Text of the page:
As this written we're sitting in the 37th story condo of our middle daughter Amy. It's in Chicago and there are a lot of ups and downs here in the windy (and at the moment - cold) city. At least the sun is out and flowers are beginning to bloom along Michigan Avenue and Wacker Drive. I haven't seen that much on State Street where she lives - but then, I don't think State Street is noted for its flower beds.
We rode the train from Michigan yesterday - it took five hours but it's a really pleasant way to go - even if you end up in the darkness of Union Station's dungeon platforms. And there are subways even darker - but you end up in the sunlight on an elevated railroad towering over the streets.
Then there are places like Amy and Vic's condo. It's a long way up. But there's more - you can ride an elevator up to the roof - the sixtieth floor. We went up on the roof a year or so ago to watch an air show - it was outstanding. Exhilarating. And a great opportunity to experience vertigo - which I get anywhere over three stories up. You can imagine what it is like for me to go out on the balcony and look down from 37 stories on the Chicago Theater (near Macy's across the river) and on tour boats cruising up and down the Chicago River. Then look up at skyscrapers like the Sears Tower to the south of Amy and Vic's building. By the way, her building is one of two condo towers that make up the Marina City complex (which also has the House of Blues music facility) It also is called by some "the corncob condos" because they look like ears of corn. So for a short time we are living high on the hog, so to speak. A real change from our second floor senior condo where you don't hear sirens and fire engines 24 hours a day.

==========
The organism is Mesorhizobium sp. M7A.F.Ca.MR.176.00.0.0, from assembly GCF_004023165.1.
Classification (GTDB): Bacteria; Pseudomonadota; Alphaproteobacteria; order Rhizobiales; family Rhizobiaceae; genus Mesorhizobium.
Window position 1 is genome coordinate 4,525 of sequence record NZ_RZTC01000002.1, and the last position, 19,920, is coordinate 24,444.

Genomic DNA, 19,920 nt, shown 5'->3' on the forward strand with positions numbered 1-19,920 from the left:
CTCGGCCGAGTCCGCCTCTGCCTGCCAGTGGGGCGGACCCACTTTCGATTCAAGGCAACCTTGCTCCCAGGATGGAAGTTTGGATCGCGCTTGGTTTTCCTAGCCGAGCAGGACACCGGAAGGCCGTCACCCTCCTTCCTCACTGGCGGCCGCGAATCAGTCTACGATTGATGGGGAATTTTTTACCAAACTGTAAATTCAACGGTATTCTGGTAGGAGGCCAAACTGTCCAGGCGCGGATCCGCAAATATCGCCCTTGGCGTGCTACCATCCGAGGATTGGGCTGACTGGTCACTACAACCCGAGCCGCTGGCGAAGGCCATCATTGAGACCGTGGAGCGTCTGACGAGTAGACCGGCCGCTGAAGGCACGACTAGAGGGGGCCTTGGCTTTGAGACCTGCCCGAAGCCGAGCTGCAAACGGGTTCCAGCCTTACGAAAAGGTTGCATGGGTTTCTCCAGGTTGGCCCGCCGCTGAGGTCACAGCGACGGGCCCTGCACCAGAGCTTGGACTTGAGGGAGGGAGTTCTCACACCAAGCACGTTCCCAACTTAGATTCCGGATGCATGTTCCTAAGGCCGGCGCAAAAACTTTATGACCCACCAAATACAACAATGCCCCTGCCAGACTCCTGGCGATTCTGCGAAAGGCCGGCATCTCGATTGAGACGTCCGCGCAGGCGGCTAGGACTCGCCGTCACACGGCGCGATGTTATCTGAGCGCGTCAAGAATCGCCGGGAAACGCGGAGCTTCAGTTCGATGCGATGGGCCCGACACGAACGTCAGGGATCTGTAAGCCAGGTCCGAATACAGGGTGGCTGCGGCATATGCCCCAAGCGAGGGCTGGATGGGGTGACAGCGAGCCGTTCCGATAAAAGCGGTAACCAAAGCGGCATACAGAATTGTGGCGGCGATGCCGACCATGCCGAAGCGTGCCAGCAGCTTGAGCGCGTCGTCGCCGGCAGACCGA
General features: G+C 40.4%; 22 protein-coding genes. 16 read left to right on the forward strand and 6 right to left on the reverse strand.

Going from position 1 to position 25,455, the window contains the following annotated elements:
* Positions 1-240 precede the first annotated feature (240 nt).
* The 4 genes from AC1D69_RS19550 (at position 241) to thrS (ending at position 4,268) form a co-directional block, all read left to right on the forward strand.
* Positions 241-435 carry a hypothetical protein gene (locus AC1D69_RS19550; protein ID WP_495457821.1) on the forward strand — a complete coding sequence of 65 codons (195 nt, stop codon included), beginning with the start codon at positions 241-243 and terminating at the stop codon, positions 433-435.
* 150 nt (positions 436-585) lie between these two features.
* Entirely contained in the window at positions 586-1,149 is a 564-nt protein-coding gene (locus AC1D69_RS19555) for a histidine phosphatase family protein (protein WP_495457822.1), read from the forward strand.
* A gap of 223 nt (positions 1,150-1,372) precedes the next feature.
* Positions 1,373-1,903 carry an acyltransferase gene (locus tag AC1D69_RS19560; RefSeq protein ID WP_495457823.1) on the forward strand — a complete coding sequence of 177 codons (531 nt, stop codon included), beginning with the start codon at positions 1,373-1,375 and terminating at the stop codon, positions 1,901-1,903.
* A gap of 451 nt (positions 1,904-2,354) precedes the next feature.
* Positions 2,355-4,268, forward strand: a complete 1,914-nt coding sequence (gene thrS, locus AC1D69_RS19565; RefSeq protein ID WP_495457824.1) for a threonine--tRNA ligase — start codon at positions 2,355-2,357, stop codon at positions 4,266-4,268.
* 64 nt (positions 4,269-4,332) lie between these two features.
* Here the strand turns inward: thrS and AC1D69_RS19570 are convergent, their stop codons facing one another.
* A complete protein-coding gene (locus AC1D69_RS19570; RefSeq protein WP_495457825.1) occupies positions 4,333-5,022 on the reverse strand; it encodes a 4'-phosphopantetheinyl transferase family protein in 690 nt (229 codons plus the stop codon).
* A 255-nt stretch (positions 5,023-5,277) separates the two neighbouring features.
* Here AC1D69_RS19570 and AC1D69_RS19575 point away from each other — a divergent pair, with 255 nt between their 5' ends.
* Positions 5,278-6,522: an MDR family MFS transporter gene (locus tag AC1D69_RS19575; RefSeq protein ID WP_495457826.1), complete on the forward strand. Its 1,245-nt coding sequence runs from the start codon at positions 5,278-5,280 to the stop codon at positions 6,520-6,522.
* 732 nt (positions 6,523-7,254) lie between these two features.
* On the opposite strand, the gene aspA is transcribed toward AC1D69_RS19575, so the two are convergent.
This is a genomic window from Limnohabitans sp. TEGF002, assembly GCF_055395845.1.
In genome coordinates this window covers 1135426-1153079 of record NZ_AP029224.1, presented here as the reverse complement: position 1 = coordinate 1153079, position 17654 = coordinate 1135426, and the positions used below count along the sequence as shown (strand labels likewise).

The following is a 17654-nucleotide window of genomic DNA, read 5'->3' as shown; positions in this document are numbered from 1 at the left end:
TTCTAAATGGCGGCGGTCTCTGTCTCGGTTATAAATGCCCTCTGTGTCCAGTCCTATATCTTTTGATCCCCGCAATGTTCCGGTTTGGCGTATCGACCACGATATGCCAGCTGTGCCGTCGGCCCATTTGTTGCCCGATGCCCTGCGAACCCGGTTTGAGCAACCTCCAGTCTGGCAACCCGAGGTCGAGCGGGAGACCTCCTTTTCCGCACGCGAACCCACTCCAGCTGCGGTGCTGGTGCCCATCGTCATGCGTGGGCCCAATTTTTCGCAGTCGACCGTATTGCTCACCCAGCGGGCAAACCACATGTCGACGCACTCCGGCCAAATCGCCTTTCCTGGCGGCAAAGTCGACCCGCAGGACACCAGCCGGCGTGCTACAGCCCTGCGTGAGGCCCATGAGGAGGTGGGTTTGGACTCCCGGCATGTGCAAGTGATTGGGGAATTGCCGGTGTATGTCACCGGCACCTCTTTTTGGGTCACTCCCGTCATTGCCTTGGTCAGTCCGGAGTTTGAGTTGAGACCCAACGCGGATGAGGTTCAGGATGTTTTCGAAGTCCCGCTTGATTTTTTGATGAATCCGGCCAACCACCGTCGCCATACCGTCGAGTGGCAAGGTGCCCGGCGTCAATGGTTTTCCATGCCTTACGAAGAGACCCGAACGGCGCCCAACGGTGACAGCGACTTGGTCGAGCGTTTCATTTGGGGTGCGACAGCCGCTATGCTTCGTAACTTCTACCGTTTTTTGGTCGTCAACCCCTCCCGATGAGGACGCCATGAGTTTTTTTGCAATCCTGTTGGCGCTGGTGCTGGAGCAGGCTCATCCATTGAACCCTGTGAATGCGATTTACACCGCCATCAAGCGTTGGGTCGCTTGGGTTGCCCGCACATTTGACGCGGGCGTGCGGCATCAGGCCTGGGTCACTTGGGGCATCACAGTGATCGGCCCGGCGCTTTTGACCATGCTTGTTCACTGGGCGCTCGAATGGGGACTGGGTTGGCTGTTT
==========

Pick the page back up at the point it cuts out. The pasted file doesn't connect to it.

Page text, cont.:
I got to reflecting this morning: it's just like life. Sometimes we live in the depths of darkness when it seems as if everything is wrapped up in darkness. Sometimes we find ourselves emerging into the brightness of an encouraging day. Sometimes we find ourselves down low
in the pits of discouragement and darkness and frustration. Then there are the highs of life - the days when we ride high on the sixtieth floor of life - or like the Sears Tower, or Hancock building and the world is spread our before us revealing the best things of life. Or maybe hiding the dismal side of life. I have a hunch we all have moments when we fall into ruts and we find a need to break away to get a different view of life. I know I do. At any rate, even if I don't like heights it's great to get a new and expanded view of life. So, I'm glad for this moment of life - for family - for a great view on life - and for tomorrow when we drive to Indianapolis to see another segment of our family. The sun is shining and I like to think it's God smiling on us this morning.